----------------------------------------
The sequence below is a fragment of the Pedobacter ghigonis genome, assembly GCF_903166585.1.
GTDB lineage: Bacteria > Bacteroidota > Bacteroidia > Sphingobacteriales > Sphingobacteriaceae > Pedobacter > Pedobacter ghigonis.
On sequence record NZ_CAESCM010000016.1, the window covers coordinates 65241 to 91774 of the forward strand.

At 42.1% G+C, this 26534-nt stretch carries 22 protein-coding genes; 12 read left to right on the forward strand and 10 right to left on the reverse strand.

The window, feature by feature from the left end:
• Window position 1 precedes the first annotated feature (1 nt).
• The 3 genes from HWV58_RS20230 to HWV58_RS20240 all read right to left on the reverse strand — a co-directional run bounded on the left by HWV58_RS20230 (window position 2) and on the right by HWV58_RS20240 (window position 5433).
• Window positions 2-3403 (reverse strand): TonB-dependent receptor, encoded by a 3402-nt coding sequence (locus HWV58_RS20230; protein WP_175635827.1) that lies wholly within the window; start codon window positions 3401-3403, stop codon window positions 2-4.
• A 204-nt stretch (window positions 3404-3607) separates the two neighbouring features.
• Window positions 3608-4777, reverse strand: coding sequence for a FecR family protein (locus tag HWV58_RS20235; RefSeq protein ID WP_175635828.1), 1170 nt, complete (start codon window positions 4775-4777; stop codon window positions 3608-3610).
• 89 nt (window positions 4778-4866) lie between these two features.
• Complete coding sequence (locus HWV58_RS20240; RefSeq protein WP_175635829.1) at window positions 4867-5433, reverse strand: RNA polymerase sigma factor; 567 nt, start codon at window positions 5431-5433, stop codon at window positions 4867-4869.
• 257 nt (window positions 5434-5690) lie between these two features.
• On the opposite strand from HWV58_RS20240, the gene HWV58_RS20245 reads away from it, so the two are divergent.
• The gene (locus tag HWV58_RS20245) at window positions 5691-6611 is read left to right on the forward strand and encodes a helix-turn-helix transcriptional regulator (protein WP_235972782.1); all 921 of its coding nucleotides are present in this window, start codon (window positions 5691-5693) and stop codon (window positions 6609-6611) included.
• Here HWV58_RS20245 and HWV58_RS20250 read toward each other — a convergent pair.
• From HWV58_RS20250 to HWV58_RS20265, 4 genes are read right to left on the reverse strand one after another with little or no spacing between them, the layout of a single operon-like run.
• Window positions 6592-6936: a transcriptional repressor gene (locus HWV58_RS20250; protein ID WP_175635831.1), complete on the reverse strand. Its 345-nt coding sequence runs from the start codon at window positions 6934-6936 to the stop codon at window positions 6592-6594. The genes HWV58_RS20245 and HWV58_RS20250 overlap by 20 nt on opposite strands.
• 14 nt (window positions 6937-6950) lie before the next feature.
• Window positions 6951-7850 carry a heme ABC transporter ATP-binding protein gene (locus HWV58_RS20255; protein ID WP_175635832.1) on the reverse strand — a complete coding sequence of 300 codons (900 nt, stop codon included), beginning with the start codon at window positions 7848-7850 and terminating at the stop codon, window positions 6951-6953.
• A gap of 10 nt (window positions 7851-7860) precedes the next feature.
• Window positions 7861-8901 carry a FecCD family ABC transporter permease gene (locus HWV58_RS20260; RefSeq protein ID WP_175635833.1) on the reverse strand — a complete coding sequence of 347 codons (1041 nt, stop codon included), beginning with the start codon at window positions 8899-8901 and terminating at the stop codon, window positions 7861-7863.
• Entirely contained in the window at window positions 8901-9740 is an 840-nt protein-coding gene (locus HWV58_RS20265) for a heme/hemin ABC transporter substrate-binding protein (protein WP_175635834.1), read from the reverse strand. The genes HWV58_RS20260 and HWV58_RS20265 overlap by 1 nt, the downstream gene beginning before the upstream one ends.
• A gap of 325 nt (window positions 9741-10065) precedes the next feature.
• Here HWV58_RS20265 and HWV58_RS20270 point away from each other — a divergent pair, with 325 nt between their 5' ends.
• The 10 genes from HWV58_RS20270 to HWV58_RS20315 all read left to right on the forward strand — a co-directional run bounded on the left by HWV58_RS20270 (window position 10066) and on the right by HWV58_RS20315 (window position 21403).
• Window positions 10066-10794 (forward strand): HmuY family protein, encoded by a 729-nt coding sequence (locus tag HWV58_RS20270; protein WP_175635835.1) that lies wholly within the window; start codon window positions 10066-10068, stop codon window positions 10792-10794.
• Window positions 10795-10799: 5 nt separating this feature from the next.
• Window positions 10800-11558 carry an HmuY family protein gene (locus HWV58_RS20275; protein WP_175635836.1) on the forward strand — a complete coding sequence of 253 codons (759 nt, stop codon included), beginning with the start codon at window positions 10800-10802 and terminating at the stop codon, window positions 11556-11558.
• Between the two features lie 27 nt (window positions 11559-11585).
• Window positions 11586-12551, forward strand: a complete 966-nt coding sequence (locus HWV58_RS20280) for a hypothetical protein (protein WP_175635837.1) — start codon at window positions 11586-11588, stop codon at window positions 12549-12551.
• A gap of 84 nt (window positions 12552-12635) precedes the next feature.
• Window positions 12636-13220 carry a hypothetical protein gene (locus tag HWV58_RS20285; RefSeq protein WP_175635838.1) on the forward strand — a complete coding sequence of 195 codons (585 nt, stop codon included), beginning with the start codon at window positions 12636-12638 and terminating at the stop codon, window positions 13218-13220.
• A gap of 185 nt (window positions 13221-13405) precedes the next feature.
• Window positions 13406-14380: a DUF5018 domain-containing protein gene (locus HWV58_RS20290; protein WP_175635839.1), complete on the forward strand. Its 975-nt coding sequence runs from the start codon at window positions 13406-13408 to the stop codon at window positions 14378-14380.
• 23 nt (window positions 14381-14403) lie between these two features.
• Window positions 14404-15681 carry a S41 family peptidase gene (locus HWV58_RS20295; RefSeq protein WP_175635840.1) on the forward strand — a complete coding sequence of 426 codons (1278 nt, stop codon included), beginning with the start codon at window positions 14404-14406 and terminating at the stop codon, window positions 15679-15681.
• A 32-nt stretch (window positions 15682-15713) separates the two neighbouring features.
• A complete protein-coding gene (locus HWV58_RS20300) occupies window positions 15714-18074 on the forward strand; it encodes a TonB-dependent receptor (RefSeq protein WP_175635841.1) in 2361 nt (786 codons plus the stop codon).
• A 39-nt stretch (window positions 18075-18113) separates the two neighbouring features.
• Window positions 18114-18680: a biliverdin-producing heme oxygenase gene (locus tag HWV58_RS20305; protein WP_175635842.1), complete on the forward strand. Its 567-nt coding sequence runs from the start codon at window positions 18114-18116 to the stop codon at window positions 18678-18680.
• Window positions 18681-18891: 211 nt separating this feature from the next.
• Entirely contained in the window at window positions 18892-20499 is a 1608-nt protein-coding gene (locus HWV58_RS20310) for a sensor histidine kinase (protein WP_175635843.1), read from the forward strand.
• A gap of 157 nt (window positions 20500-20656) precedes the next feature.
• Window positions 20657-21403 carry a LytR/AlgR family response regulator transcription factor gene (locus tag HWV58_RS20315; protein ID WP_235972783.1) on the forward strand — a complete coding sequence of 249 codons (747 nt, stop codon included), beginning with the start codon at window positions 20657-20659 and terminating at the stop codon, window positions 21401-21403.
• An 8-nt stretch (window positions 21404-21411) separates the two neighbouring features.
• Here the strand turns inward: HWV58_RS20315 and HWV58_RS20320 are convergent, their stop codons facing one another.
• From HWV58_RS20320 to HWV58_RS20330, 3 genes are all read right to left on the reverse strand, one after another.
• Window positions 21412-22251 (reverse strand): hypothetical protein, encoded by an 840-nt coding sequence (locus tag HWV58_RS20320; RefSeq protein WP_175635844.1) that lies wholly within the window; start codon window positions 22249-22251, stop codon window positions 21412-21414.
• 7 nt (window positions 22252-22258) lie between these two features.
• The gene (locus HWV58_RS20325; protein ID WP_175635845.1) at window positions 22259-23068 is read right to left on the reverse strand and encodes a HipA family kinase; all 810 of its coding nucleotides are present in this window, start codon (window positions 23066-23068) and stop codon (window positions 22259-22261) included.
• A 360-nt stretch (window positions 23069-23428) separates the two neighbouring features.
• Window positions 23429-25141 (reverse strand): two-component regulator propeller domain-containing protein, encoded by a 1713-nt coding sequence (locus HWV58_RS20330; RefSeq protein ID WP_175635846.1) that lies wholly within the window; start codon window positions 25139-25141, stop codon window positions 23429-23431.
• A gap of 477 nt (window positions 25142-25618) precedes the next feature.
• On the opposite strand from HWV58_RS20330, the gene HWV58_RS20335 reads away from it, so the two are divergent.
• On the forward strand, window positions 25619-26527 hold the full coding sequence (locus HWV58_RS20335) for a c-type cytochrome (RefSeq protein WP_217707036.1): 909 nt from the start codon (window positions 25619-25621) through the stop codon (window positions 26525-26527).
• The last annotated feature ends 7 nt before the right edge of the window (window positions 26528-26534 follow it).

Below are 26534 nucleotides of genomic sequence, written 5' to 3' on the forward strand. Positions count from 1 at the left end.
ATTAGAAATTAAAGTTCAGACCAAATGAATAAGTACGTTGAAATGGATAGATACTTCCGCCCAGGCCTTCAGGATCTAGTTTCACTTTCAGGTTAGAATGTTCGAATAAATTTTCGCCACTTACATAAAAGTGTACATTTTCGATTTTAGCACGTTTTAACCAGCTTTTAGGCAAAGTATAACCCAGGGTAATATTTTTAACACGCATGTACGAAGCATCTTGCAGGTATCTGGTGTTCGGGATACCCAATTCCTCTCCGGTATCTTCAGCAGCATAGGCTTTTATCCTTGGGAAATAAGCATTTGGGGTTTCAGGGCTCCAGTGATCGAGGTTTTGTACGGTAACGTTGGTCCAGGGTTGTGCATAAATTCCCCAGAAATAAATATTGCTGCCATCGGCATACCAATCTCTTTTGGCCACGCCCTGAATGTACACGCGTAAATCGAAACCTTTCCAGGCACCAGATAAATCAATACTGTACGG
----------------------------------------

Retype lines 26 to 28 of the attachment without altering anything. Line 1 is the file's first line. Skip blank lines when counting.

• The 10 genes from HWV58_RS20270 to HWV58_RS20315 all read left to right on the forward strand — a co-directional run bounded on the left by HWV58_RS20270 (window position 10066) and on the right by HWV58_RS20315 (window position 21403).
• Window positions 10066-10794 (forward strand): HmuY family protein, encoded by a 729-nt coding sequence (locus tag HWV58_RS20270; protein WP_175635835.1) that lies wholly within the window; start codon window positions 10066-10068, stop codon window positions 10792-10794.
• Window positions 10795-10799: 5 nt separating this feature from the next.